2. I really don’t like Holden Caulfield

I’m sure this will be met with immediate outcries of You just don’t get it. And regardless of what it might be – Holden, Salinger, the novel, the era, the counter-cultural movement, the beat generation, the moral, the theme, the meaning of life, whatever – you might be right. I’m willing to concede that maybe I don’t get it. But I still just can’t stand that Holden Caulfield. If I could have him and Tom Sawyer play Larry and Curly to my Moe, if I could take care of the pair of them with one sweeping slap across both of their faces, I’d be a happier man for it.

That’s not to say that an unlikeable character is an automatic deal-breaker for me as a reader. I spent most of Confederacy of Dunces wishing awful things on Ignatius J. Reilly, but I still couldn’t stop reading. He and his story were too damn entertaining. I’ve even fallen into the trap myself of writing a book with a protagonist who can easily be written off as weak-willed and whiney. But I identify with him and his plight.

Unfortunately, I have none of those feelings for poor Holden. In my eyes, he’s a repeat failure who’s irresponsible, judgmental, and who generally treats the people around him like shit. He’s quick to dismiss anyone who doesn’t agree with his stunted worldview as a “phony”, but he ultimately proves himself one of the phoniest and most hypocritical losers in American literature. Multiple generations of readers revere him as an icon of teen angst and rebelliousness, but for what? For running away from his problems and transferring his insecurities on to others so he doesn’t have to face the damning truths of his own life?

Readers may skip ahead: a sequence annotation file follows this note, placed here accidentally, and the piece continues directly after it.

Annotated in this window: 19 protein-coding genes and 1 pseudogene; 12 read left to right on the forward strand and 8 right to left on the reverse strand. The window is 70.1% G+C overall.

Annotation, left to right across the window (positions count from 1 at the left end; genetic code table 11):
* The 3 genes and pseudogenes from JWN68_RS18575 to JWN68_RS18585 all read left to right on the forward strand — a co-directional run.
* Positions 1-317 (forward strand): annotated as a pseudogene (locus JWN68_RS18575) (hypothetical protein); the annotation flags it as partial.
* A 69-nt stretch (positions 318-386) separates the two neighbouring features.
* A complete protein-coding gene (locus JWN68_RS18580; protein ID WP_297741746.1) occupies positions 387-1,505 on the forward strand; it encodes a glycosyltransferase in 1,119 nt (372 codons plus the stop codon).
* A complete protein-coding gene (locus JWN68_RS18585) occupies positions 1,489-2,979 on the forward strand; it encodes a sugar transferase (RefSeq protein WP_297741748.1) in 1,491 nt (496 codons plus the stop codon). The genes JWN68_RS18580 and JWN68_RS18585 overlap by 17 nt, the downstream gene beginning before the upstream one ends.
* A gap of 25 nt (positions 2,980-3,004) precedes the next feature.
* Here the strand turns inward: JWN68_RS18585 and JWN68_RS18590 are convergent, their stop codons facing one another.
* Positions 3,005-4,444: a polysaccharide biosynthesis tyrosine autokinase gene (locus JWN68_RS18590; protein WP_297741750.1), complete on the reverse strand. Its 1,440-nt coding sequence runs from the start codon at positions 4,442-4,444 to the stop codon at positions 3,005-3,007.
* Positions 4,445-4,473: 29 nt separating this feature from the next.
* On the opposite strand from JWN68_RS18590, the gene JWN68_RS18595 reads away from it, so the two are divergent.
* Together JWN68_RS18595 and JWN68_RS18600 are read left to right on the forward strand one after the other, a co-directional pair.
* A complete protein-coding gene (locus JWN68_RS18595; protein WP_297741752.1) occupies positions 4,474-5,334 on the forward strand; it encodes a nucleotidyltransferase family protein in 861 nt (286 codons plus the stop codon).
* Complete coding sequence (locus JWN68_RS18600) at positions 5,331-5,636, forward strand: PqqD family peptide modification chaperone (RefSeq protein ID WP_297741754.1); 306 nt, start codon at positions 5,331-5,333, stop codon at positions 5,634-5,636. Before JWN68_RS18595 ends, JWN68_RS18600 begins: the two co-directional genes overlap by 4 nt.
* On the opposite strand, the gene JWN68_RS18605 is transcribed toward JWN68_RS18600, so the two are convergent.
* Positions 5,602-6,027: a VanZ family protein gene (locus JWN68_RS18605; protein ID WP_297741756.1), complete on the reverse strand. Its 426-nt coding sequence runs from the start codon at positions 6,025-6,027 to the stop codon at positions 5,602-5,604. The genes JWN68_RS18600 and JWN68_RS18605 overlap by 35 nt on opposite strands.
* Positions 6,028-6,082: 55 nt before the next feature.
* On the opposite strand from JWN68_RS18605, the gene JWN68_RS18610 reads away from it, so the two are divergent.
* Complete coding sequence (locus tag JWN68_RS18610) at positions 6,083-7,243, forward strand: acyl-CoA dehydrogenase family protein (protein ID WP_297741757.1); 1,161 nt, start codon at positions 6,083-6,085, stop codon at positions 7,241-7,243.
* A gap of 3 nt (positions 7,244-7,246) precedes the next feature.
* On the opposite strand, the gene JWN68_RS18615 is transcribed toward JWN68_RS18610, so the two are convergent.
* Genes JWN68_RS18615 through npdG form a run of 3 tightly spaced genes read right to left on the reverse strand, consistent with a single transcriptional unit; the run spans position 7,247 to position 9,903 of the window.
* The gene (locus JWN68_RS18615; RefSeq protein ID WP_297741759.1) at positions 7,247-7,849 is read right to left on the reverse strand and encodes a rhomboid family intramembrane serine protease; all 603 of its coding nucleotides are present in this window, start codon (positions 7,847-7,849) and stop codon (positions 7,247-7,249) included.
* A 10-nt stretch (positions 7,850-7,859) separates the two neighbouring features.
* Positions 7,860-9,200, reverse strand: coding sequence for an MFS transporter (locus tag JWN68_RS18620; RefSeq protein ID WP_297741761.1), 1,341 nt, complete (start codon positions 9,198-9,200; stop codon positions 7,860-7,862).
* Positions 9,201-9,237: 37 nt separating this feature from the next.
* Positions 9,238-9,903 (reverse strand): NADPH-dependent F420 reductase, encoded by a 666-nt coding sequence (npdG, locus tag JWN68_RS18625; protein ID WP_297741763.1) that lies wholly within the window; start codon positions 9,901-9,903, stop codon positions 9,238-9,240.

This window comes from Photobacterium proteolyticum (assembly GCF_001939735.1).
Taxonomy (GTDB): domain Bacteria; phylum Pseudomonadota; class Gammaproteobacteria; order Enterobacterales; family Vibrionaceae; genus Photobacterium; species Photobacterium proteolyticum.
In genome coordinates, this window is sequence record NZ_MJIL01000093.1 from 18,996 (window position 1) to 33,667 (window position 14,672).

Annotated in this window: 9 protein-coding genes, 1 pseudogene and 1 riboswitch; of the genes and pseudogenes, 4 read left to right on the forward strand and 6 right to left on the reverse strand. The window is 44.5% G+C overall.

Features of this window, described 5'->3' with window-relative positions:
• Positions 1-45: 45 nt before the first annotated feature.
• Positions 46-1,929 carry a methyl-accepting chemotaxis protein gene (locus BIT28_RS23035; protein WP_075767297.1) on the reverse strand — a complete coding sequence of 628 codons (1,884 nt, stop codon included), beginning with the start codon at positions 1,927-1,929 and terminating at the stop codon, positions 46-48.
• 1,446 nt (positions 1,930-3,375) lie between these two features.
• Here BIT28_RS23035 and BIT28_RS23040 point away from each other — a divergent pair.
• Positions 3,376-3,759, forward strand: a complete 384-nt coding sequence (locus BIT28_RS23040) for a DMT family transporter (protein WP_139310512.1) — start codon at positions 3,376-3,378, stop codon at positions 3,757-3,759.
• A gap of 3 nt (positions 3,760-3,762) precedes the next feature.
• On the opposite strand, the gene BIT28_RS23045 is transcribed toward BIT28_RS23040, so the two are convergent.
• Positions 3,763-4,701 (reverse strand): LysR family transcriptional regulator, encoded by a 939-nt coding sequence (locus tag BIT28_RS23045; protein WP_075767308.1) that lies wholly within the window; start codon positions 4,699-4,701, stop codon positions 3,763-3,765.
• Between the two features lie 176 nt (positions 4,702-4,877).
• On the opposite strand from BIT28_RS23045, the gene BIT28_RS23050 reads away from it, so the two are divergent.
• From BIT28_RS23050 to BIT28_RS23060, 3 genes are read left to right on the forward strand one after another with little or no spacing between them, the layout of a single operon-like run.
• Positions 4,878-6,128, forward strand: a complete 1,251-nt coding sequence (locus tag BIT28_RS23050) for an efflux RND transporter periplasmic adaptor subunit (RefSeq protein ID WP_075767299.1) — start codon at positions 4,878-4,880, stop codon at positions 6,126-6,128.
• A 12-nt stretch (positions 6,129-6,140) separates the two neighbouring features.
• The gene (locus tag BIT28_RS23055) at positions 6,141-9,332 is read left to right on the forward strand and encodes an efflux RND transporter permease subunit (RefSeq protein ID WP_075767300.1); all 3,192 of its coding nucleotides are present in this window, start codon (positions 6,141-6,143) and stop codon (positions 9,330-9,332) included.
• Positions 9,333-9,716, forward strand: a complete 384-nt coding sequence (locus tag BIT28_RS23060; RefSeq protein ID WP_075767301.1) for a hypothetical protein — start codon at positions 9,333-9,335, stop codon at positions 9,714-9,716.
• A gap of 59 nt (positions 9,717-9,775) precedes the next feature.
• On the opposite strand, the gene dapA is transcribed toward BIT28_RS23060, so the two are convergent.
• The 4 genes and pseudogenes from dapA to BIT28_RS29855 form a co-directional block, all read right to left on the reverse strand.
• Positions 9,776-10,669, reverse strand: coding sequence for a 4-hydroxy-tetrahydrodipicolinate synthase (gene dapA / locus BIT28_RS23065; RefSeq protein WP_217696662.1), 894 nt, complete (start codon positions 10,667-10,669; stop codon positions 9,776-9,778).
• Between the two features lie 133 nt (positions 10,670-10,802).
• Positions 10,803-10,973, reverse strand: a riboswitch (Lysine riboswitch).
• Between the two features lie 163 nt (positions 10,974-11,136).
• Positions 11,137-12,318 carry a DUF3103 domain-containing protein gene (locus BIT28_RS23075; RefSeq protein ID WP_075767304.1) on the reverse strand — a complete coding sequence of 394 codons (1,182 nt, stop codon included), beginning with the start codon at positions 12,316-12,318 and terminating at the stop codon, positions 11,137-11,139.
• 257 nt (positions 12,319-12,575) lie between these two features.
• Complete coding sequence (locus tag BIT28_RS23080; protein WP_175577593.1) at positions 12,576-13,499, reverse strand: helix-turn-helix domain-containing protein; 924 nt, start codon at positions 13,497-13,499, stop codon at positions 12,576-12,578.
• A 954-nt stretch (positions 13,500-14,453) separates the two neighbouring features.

Great American icon of teenage rebellion my ass. As far as I’m concerned, Holden Caulfield is a spoiled brat and a coward.

What more is there to get?

3. I just can’t read Tim O’Brien

This is an especially damning confession for me, because O’Brien is held up on the highest of pedestals by most of the other English teachers in my district. The Things They Carried is regarded by my colleagues as a seminal work in the twentieth-century canon, one which EVERY student needs to read at some point in their life.

And maybe that’s my problem with Tim O’Brien. Maybe the hype monster killed him for me.

I’ve tried to read The Things They Carried….I’ve tried to read Going After Cacciato…and I’ve tried to read In the Lake of the Woods. I’ve tried to read each of them multiple times. And I just can’t find my way into them. I don’t know if it’s O’Brien’s style or his subject matter. I don’t know if it’s that my expectations are impossibly high or if there’s just a little bit of the contrarian coming out of me. But I just can’t get in to Tim O’Brien.

That’s not to say that I’ve given up on him. I’ve promised myself I’ll take another poke at The Things They Carried before I put it to rest for good. I just don’t know when that will be.

And I’m definitely not in any hurry.

So, that’s it for this week’s inaugural “Thursday Three-for-All”. I’m sure it’s ruffled some feathers, but I doubt I’m alone in any of this. Regardless of where you fall, I’d love to hear your thoughts.

And, if you’re an English teacher, I’d love to hear some of your shameful confessions, too.

CVA